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The trip back to the highway and the bus is shorter and quite steep. Solveig from Norway accepted a lift with the wine we bought.
San Gimignano towers on a hilltop protected by a city wall. Nothing seems changed for centuries. San Gimignano was a thriving city doing well in the silk trade until the plague arrived in the 16th century.
The black death did not stop at the city gate. Commerce and life was brought to a standstill and never recovered. The city has been frozen in time ever since with its 13-14 pretentious towers.
The place is crammed with tourists and the shops along the main street are all useless shops, except maybe the gelateria (ice cream shop) at Piazza della Cisterna, which with no false modesty claims to be world famous. There is also a café at the piazza and we settle down.
The café has only one toilet, and you must stand in a line, but unashamed they want 2 € for an espresso and 4 for a doppio. The Norwegian girls, Solveig and Nina arrive and settle down too. Nina wanted the older Solveig to walk faster, but Solveig answered that after the vineyard visit she wanted to walk in "intoxitempo," so they decided to sit down.
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We go for a stroll and get a bit lost in the side alleys, but it is impossible to get real lost because sooner or later you will bump into the city wall.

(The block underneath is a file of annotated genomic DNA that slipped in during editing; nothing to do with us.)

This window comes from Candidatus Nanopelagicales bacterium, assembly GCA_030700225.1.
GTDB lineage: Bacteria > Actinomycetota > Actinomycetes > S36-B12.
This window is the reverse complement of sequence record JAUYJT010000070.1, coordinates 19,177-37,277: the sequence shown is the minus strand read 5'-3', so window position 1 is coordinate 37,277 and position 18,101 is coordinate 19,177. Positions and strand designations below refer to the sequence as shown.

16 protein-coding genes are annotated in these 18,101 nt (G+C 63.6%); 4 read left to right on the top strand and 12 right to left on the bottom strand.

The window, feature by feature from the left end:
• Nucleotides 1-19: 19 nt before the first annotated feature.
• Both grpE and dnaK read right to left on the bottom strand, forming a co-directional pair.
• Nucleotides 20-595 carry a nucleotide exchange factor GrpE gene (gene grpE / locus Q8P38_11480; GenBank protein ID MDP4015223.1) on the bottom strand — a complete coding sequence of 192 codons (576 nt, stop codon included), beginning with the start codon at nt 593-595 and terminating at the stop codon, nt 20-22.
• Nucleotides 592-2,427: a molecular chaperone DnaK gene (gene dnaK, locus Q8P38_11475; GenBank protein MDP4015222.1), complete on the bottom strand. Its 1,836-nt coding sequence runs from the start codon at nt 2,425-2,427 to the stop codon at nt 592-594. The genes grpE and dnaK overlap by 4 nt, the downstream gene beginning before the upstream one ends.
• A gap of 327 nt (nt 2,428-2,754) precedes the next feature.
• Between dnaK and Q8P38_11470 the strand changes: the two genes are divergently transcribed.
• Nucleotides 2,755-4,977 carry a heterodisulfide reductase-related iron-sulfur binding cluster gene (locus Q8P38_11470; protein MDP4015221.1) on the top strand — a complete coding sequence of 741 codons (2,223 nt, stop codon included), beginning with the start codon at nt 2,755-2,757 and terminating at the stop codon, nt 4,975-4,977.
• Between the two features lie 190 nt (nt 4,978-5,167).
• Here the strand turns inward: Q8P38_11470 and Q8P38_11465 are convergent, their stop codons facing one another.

TG waits for us at the parking lot a few minutes walk from the city gate. He has been shopping in COOP for tomorrow's picnic. The parking lot is not really for parking, but rather for loading and unloading bus passengers, and the buses are allowed to stay a few minutes only.
TG had asked us to be back precisely 20 minutes past to avoid any traffic jam, because most companies leave on the hour or half past. That was in fact a wise request, because precisely as predicted by TG we see other buses waiting whereas we leave with no delay. To underline the perfect timing a heavy shower begins the very moment Ido starts the bus.
We arrive at Montecatini Terme at half past five. We'll sleep for three nights at hotel Boston. At seven there are welcome drinks in the lobby and dinner starts at 19:30.
The first dish is pasta and the second pork roast with mashed potatoes and green beans. Dessert is a caramel pudding. The food sparks no ecstasy, and I find myself unable to swollow the caramel pudding - the first vibrating spoonful kind of swells and turns into wet cement in my mouth.
Only the wine saves us from trauma. Actually I ordered an ordinary Rosso di Montepulciano, but got a Vino Nobile di Montepulciano. It costs a noble 4 € more, but never mind - it is excellent and comforts the disappointed palate.
After dinner we go for a short walk and sit down close to the hotel to have a coffee and a brandy at "Bar Colombo". It is nice here, but there are also many mosquitoes, as Helle discovers next morning with the forensic evidence visible and itching.